The Yankees were eliminated from October baseball this year by a better team. Better hitters, better pitchers, better management. But it’s ok. To borrow from a long ago New York team, There’s always next year.
I’ve gotten to the point in my one-way relationship with the Yankees that I am just grateful to see them playing in the Fall. Sure, I’d love for them to win the World Series every year. If not for the gratification of watching 162 games (plus playoffs), then at least to stand among the thousands as the team parades down Broadway.
But the thing is, I grew up in an era where the team I rooted for had the best record in baseball for a decade yet didn’t make the playoffs. Not once, not never, or so it seemed to a little kid who watched his friends’ team, the Mets, make the playoffs and win the World Series. I grew up in an era where No. 2 was Dale Berra. I grew up in an era where the owner of the club paid someone to dig dirt on a future Hall of Fame player.
Since 1996, the Yankees, we all know, have made the post season all but one year. They’ve won 5 rings. This magical turn of events was unfathomable to a 10-year-old in 1988. And this is important: Baseball is a child’s game, played by adults that make an obscene amount of money. Which is where the pressure and expectations come in. I get that. But at the same time, we should take a step back and appreciate that team we root for makes it to the playoffs and each year, for the last 16 years have had a shot at bringing home the gold. We watched future Hall of Famers start as kids and grow into New York City institutions. Watch the Yankees through the eyes of your childhood self and then get upset for them not winning the World Series. You can’t. (And if you’re a Yankee fan post-1996 and you don’t know what post-season futility is like, well, I’ve got nothing for you. Sorry.)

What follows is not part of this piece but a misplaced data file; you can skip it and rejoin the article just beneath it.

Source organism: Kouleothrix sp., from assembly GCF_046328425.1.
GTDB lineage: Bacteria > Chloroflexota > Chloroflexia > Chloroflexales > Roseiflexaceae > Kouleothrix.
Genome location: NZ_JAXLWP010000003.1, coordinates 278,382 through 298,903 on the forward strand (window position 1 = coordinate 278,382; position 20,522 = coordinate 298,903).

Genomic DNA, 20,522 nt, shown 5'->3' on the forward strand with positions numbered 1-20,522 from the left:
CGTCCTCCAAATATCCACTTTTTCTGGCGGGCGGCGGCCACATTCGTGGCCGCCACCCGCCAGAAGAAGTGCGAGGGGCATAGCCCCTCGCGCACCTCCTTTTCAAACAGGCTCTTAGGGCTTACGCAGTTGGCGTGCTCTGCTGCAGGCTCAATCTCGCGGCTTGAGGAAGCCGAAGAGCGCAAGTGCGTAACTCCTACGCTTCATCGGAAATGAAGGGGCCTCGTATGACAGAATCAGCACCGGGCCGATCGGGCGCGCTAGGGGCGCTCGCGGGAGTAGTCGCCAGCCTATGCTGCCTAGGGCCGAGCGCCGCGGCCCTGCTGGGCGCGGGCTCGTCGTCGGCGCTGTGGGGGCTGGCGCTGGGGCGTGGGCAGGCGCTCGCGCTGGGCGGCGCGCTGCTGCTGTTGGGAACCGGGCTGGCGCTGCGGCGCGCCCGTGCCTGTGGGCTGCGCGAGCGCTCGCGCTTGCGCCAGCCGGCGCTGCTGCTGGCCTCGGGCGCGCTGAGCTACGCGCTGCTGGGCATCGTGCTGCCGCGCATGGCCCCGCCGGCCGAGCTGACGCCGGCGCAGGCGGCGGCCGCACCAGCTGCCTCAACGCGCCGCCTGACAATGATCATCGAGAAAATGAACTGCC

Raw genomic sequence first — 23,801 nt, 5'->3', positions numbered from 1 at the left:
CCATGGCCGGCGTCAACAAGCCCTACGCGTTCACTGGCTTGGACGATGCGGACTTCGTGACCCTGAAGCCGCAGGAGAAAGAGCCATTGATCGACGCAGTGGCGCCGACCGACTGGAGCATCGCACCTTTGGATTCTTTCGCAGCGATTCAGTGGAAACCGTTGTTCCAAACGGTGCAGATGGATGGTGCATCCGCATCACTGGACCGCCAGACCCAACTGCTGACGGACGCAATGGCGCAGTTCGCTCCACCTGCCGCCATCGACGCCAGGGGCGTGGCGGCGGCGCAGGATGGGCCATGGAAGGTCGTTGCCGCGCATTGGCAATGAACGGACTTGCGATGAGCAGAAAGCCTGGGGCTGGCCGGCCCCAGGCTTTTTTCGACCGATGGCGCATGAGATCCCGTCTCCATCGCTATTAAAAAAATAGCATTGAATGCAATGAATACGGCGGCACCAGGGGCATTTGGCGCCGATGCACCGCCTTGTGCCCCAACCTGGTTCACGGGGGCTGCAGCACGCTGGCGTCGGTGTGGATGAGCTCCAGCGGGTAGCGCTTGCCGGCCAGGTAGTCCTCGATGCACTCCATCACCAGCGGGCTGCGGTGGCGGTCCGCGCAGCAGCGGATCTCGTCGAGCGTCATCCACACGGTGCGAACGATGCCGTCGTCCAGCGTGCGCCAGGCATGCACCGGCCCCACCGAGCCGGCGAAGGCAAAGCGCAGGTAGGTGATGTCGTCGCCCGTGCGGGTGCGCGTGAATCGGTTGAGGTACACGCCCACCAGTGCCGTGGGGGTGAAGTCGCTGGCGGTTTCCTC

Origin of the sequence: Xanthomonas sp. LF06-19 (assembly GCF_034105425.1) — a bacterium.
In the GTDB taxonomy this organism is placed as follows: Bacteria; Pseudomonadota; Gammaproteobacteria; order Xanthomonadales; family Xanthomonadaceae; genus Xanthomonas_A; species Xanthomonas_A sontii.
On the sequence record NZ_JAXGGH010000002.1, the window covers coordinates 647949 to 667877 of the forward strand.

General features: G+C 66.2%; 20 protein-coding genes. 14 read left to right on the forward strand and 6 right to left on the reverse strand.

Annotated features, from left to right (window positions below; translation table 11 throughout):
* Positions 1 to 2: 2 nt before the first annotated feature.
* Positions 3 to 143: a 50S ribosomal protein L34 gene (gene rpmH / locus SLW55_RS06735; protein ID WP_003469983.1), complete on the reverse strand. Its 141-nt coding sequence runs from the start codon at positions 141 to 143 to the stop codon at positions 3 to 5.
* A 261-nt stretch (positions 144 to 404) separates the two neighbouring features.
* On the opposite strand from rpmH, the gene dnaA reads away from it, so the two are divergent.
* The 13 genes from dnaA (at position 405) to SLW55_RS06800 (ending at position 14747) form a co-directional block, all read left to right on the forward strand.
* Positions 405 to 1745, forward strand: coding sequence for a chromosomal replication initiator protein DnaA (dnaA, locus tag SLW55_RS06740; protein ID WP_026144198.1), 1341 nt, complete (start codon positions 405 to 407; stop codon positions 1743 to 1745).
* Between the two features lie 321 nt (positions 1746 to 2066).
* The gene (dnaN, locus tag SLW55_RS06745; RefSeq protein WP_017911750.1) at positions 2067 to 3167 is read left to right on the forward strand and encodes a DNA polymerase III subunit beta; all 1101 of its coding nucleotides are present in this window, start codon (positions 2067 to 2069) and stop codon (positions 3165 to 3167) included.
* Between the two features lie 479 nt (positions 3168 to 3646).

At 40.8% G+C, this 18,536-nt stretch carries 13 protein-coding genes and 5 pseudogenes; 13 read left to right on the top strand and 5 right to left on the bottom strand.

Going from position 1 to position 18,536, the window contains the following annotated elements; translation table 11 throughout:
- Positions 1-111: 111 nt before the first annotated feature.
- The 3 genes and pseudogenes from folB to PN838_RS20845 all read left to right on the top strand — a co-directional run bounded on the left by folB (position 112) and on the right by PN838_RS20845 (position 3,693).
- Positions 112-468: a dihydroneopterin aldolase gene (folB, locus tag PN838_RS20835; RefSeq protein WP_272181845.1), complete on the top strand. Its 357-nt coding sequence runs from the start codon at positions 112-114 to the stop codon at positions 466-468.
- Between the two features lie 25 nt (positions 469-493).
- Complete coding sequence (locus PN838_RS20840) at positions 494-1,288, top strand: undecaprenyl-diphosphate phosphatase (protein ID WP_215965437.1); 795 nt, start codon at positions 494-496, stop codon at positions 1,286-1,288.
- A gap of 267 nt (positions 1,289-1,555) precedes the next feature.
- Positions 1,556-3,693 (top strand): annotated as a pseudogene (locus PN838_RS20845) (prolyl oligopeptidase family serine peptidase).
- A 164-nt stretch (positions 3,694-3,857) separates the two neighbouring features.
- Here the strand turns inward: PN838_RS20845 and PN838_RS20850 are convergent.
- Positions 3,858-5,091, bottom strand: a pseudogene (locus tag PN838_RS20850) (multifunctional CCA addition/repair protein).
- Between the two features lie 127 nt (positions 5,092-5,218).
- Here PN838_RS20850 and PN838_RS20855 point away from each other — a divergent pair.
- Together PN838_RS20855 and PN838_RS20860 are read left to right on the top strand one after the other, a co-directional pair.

This season, the better team won. And Yankees fans, let’s face it, as the team gets older and other teams get better and more teams make the playoffs, there is a strong chance that the Yankees will hit a dry spell. Who knows how long it will last? No one predicted, in 1981 after a nice 6-year-run, that the Yanks wouldn’t make the playoffs for another 14 years. So appreciate what we have. I do, and the appreciation only runs deeper when October rolls into November and all I get to root for is the Jets.
Spring training starts in about four months.
Stumbles make the winter much more interesting. The Phillies face generational changes, too. So which Yanks do you want back? Granderson, Arod, Swisher, Pettitte, Soriano? Ibañez? I’d switch most of them out. The Phillies traded away Victorino and Pense at the trading deadline, and I didn’t miss them one bit.
I’m probably in the minority, but I’d love to see them all stay. I think Arod, while clearly on the down slope of his career, can still create runs. I like the way that Granderson and Swisher play the game, and it seems as if they’re good in the clubhouse, which is something the Yankees need. Pettitte, that’s tough because of his history. Soriano should stay as the replacement for Mo. Ibanez is great off the bench. The biggest problem is that if the Yanks dump these guys, there’s no one in the minors to groom. That’s been the downside of this run: The Yanks haven’t been able to get top prospects because they pick low in the draft. And when they have (Montero, Jackson) they trade them. It’ll be interesting next year when Pineda comes back. The Phillies also have the age and injury issues, but looks like there are some promising pitchers in the organization.
I’m from PIttsburgh. Futility is something I don’t think anyone in New York has any *real concept of when it comes to professional sports. I don’t think NYC has gone more than 5 years without a title in one of the four sports in 40 years. Whether its the Yankees, Mets, Giants, Jets, Knicks, and then back to the Giants and Yankees the city of New York has got to throw a parade for SOMEBODY far more often than anyone else. Having two teams in every sport helps, but one cannot argue the consistency in which some of those teams perform.
So it’s good to hear somebody from NYC acknowledge how lucky they are when it comes to such things. Want to know futility?
Think about being a Pirates fan.
Want to really know pain? Imagine you’re from Buffalo….